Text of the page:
Stories in Horror that you’ll love, handpicked by our team.
I just keep looking down at my phone. Her last message still haunts me. Why are you knocking? Just come in... I can't believe he got her.
Jingle Bell Rot
The idea of Santa Claus is a curious thing. A gentle, fat, joyful man who delivers gifts to good little girls and good little boys. The same good little girls and good little boys that are told not to accept gifts from strangers. But Santa doesn't count, does he? He's magic...he's an exception...so definitely can be trusted.
“I can't believe you have never been to Goatman's Bridge, Brittney.” Derrick and his twin brother, Darren, said in unison. “What's so special about it?” Brittney asked as they pulled into a parking spot and got out of the car. “Nothing, really.” Derrick replied. “We have been here a bunch of times, and nothing has ever happened,” Darren told the group. “What is supposed to happen?” Brittney asked. “Well, that is where the intrigue begins.” Derrick said. “It could be one of three options. One is a lynching victim that comes back for revenge, two is the wife of the lynched man, looking for her murdered children, and three is Satanists summoned a portal to Hell.” Everyone was silent as they climbed the small incline to the abandoned road. Soon, they were mere feet from the start of the iron truss bridge with a wooden deck. The four of them stood there for a few seconds before Brittney broke the silence. “What do we do now?” “We need to knock three times at midnight and cross the bridge.” Emily finally spoke up as everyone remained silent and looked at each other. “I don't remember that,” Darren said. “Yeah, you have to knock three times on the bridge at midnight.” Emily took a few steps to the metal supports and knocked. She slowly walked onto the wooden deck. Derrick and Darren were the next two to knock and walk, and then Brittney followed suit. “You know what? I like the idea of the portal to Hell the most. The other two are terrible.” Brittney shivered. “And kind of the same story, right?” Darren looked around, but when no one spoke up, he continued, “It's the wife of the goat herder that got lynched looking for whoever murdered her children. All of them were killed that night by some klansmen.” “I think the goat herder's name was Oscar Kendall, actually.” Emily looked at them, becoming more animated. “It was1899 when a group of …” “We don't need to go down that road tonight, do we, Emily?” Derrick said. Emily glared at him and fell silent. “Hey, I want to know.” Brittney said, giving Derrick a frustrated push. Emily looked smug. “Oscar Kendall was a successful black goat farmer down the way from this bridge. He put a sign that said ‘This way to the Goatman’ on the end of the bridge, and a group of angry white people decided that was worth his life. They pulled him out of his house in the middle of the night and dragged him to the bridge where they had a noose waiting. The mob put Oscar's head through the noose and threw him over the edge of the bridge, but something went wrong, and Oscar's head snapped off his body. They searched for the body up and down Hickory Creek, but it never showed up.” “Where do the three knocks come from?” Brittney asked. “That I don't know,” Emily replied. “Ha … I do.” Darren laughed before replying, “It is the rule of three.” After everyone just kind of shrugged, he explained. “Whatever you put out into the world, whether negative or positive, comes back to you at least threefold.” “So what are we putting out?” Brittney interjected. “Positive or negative?” When he only responded with a shrug, the group fell into general chatter, talking and walking from one side of the bridge to the other without moving further down the deck. A few more minutes dragged by before Derrick and Darren turned to walk down the bridge. Three “nos” instantly came from the young women. “Come on, ladies.” Derrick sighed. “Nothing is going to happen.” Darren assured them. “Fine!” Brittney huffed before she and Emily followed behind the boys, huddling together as they walked. A loud clap of thunder rumbled, but no flash of lightning accompanied it. The girls squealed as they ran to catch up to the boys. Another, even louder crack of thunder, echoed all around them, causing the girls to huddle together as they walked. There was still no flash, and only seconds passed before a third peal of thunder rang out, seemingly from the center of the bridge. A gust of wind sprang forth from nowher, almost pushing the teens to the ground. “What is happening?” Brittney cried. “We don't know,” Derrick shouted. He took a step back as a red circle carved itself out of the fabric of reality. It took less than a second for the circle to become whole, but watching the red line get longer and surviving the ear-splitting tone with which the process assaulted their human ears made it feel like the longest second of their lives. The crimson line became a red circle before the inside of the circle started to trickle down like droplets of blood, completely disappearing at the bottom, revealing a black hole wrapped in crimson liquid. There was a flash of light from inside the hole, and something slowly rolled out of it. The five teens watched as shadowy figures threw something else at the opening. The second item landed right on top of the first and shot it out of the portal to Hell. The group looked down, frozen in fear, to see the head of a goat lying at their feet. The teens all let out a series of cries as they took a few steps back. Darren reached for his phone to catch the experience on video and got recording just in time to get the shadowy figure throwing another object. This odd item had more heat on it and hit Derrick in the chest with a disgusting squish before falling to the ground. It was a human head this time, male, blond haired, with milky blue eyes that stared at them reproachfully. Derrick stumbled over his own feet to turn around and run. Emily fainted when a naked figure stepped to the threshold, haloed in crimson light. An overwhelming smell of decaying flesh invaded the teens' senses before the thing emerged fully. It was a large, muscular man with the legs and head of a goat. In its hands were severed human heads. The literal Goatman stood between seven and nine feet tall with glowing red eyes. Aside from its hind legs and genitals, the beast was hairless and covered in scars. It threw both of the heads it held at Brittney. The giant goat growled as the limber teen dodged the heads and turned to run. Derrick was back down the incline and still running. Emily was mere feet from the monster, but it paid her no mind. Its red eyes were fixated on Brittney. It growled again before lunging at the girl. She was able to roll out of the way and quickly got to her feet to run off the bridge. The demonic satyr jumped in front of her planned route, revealed a thick knife in each hand, and plunged them into the girl's chest. Then, with a swift movement, the Goatman decapitated the screaming girl with the same blades. Her head spun in the air, mouth still open, eyes wide, reflecting the red glow of the unholy portal. The beast let the body drop to the wooden deck but snatched her head out of the air. Without missing a stride, it entered the crimson gateway, the heads of his former victims following on a blast of hot wind. Just as quickly as it had appeared, the portal vanished. In the far distance, thunder rumbled like a contented beast after a meal. As soon as the hole disappeared, Emily dragged herself, shaking to her feet from where she had fallen when the wind knocked her off her feet. She was lucky to have fallen at the right angle to keep from slamming her head into the wooden deck. She finally noticed Darren standing there, recording her. “Are you going to help me or just keep recording?” Emily screamed as she put her hands out towards him. “I can do both,” Darren replied as he stepped over and helped her to her feet, his phone in her face. “What happened?” she asked, still in a daze. Then she noticed Brittney’s body. She screamed. “Brittney!” “The thing chased her down,” Darren said, swallowing hard. “I don't want to know, Darren.” Emily could barely keep the tears at bay. “I want to go home. Now!” “The car is back this way …” “Let’s go.” Her words were high pitched, but Emily stopped, took in a breath, then finished in a regular tone. Tears tracked down the smudges of dirt on her face. “Around. I will walk around,” Emily said as she took a few steps away from the support of Darren. “That's a dead end now,” Darren replied as he continued to record her. Emily stopped walking and slumped her shoulders before turning around. When she noticed Darren was recording her, she let out an angry “Stop!” and tried to walk to him. He laughed as he pranced in front of her, mocking each stumbling step before stopping and letting her catch up. When she did, he turned his camera off. “Are you sure you don't want to see what you missed?” Darren asked, teasing her with his phone. Emily walked to the other side of the bridge, keeping her eyes focused on the metal supports as she hurried along. Darren followed her, but seconds after leaving the bridge, the phone was back in her face. “How are you so calm?” Emily asked as they walked down the incline. “I kind of shit my pants.” Darren looked back at her with raised eyebrows before shrugging and almost whispering, “And I froze.” Emily could barely hold back a laugh for a moment before asking, “What was with the phone?” “He just looked through me, and I knew he didn't want me.” Darren stared at her, “And then I figured I should record it because no one would believe us.” “I can't believe the story was true,” Emily said as they stood where the car should have been. “Right, who knew the Satanists actually summoned a demon?” Darren responded as he started to fidget with his phone again. “Where is it?” “Derrick left us?” Emily leaned on the incline, “And if that was a demon, it would have killed anyone, right? I think the story about being judged off your bloodline is true.” “What?” Darren snapped. “I think Brittney had klansmen in her heritage.” Emily said matter of factly “What the hell, Emily?” Darren yelled as he shakily pointed to the bridge. Standing at the edge of the bridge was a beautiful ebony skinned woman, wrapped in an eerie white light, with her arms stretched out towards the teens. She whispered something that was then carried on the wind. “Thank you.” “You're welcome, Mama.” Emily whispered uncomfortably to herself.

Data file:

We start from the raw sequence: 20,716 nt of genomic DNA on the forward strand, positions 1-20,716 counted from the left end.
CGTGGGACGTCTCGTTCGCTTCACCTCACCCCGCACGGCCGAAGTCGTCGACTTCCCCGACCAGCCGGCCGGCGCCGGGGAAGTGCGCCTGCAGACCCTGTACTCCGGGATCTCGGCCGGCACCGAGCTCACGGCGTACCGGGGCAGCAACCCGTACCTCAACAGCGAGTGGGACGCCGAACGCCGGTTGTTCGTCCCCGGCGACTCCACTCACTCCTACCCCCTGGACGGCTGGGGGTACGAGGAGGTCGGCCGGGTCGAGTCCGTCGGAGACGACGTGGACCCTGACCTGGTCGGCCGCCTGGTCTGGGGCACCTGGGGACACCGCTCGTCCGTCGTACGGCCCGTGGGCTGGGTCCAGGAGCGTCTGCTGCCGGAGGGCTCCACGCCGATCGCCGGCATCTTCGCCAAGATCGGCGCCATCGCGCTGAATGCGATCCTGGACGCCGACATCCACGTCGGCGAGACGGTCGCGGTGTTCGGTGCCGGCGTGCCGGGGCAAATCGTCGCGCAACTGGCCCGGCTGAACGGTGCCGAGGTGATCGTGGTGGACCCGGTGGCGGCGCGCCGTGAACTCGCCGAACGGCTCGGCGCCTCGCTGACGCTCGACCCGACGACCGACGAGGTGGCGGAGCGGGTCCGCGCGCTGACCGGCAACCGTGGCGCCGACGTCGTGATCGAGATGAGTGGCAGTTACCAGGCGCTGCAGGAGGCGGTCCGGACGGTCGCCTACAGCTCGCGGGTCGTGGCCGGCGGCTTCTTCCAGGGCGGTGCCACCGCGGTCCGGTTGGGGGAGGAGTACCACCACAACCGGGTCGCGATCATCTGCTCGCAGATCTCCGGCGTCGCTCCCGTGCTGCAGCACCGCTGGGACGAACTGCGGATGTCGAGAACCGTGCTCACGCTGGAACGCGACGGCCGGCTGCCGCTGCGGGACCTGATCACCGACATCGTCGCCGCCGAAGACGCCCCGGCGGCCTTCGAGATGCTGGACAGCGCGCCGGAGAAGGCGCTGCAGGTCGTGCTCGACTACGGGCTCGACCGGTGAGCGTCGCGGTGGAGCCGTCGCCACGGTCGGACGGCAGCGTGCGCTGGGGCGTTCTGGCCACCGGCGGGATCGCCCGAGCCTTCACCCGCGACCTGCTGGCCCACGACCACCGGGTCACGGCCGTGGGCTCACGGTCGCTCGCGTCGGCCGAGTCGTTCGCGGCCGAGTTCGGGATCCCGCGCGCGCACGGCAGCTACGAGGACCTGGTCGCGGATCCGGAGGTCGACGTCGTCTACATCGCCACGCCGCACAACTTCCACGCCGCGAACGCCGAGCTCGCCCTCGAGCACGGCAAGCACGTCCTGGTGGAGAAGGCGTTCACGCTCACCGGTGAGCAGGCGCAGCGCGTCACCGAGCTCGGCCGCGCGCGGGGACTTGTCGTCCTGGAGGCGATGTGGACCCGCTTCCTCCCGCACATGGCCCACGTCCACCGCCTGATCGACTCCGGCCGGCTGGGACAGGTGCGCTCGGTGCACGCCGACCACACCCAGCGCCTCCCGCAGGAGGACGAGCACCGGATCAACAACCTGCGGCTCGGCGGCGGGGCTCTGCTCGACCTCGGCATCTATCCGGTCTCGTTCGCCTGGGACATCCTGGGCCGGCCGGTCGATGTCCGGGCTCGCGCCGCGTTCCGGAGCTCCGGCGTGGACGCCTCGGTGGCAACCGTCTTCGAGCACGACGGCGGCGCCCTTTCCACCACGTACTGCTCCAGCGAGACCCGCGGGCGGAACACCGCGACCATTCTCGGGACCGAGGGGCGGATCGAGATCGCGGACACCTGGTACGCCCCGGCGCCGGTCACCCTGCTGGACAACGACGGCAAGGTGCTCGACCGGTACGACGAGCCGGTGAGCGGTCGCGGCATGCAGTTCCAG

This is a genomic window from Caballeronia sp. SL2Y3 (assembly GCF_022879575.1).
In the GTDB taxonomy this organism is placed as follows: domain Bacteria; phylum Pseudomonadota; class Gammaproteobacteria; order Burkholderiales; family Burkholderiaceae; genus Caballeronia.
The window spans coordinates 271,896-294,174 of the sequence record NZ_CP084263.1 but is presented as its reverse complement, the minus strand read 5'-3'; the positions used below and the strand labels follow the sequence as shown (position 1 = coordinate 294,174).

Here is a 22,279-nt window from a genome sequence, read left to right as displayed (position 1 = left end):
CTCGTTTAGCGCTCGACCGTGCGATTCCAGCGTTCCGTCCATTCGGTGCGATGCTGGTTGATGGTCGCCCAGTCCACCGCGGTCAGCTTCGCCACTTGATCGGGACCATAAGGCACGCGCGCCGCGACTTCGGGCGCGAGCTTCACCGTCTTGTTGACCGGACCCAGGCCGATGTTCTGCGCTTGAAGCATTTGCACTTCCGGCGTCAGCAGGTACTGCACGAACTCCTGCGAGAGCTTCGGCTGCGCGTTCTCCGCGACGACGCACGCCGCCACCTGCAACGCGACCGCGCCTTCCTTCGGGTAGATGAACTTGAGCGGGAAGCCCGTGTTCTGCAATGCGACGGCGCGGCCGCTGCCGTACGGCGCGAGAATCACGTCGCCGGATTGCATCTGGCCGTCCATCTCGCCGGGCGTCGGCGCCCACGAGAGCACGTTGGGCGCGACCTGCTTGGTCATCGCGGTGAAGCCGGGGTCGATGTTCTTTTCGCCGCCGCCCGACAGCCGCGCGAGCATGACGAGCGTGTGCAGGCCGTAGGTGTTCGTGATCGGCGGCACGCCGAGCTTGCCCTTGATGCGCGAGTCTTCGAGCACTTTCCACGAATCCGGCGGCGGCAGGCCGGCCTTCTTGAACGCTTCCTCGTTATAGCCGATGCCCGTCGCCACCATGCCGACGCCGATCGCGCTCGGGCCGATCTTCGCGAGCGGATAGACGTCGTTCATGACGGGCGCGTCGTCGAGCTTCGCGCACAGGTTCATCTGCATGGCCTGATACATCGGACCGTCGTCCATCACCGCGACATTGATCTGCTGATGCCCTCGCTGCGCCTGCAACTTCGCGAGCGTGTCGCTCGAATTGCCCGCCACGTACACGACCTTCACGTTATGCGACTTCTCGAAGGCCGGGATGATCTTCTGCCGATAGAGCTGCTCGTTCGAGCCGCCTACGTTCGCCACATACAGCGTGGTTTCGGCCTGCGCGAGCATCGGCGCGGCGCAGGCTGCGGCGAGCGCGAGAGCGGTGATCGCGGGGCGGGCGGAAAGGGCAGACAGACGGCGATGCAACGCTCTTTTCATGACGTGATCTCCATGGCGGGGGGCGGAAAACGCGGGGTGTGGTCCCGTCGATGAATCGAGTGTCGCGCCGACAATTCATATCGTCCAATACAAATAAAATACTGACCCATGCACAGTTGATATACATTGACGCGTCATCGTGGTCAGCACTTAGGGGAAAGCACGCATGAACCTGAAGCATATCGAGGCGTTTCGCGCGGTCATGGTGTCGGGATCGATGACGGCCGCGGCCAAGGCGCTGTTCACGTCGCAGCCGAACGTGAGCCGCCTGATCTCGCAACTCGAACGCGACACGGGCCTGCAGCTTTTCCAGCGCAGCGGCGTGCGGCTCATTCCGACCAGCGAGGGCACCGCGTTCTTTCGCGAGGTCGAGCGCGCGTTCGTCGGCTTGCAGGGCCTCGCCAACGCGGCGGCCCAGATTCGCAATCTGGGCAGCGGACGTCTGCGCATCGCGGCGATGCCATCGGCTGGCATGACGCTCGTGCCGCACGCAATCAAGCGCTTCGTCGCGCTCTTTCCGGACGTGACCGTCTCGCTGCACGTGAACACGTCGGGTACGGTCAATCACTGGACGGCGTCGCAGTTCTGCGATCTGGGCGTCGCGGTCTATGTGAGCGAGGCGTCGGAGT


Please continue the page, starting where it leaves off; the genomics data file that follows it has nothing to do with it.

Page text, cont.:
Classic Movie Review: 'Black Christmas (1974)'
Black Christmas (1974) Directed by Bob Clark Written by A. Roy Moore Starring Olivia Hussey, Keir Dullea, Andrea Martin, Lynne Griffin, Margot Kidder, John Saxon
This bizarre and complex series of events started innocently enough. At three in the morning, I begrudgingly dragged my body out of a cozy, warm bed to answer nature's call. I never put on a light for this journey, preferring to use whatever moonlight is available. On my way back to bed, I spotted it. A speck of light no larger than a pinhole appeared to be shining through my bedroom wall. The phenomenon held my attention for about two seconds, then I went back to sleep.
Coffins For Sale
Coffins For Sale By; Akil K. The sound of metal clashing could be heard echoing in the distance, like a reenactment of medieval swordplay. However, it seemed too late in the evening and far too cold in the suburban town for something as extraordinary as that to take place.
Intrusive Thoughts of a Psychopath?
Every morning, every day, the same. Every morning, every day, the same old humdrum. Wake up, coffee, shower, shave, brush teeth and floss.
Enigma of a Christmas Memory
Gazing into the misty embrace of the steamed-up bathroom mirror, his desolation weighed heavily upon his soul like an anchor dragging him down. His pallid skin mirrored the color of despair, and his bloodshot eyes told tales of countless sleepless nights. “Never again,” he whispered, the words etching themselves into the depths of his weary being.
No Good Answers
It feels like old times again. James glances over at his wife, grinning as they sing the words to Def Leppard’s song together.
“Hello! We’ve been trying to reach you regarding your car’s extended warranty,” Alec hung up the phone. He hated robocalls; he knew he could just not answer, but he also hated losing control over his phone. He worked a customer service job from home. If someone needed to call him and he didn’t have their number saved in his phone, which was often, he needed to answer.
The attic mirror shows a reflection that isn’t my own. Ugly and torn, my face, if it is my face, stares back at me with malice. A hatred, deep and boundless emanates from this vile thing. The air feels heavy and thick with its malevolence.
“The police are waaaaatching youuuuu…This is a two-way mirrorrrrrrr…” The only other person in this room with me was my reflection. Did she just speak to me?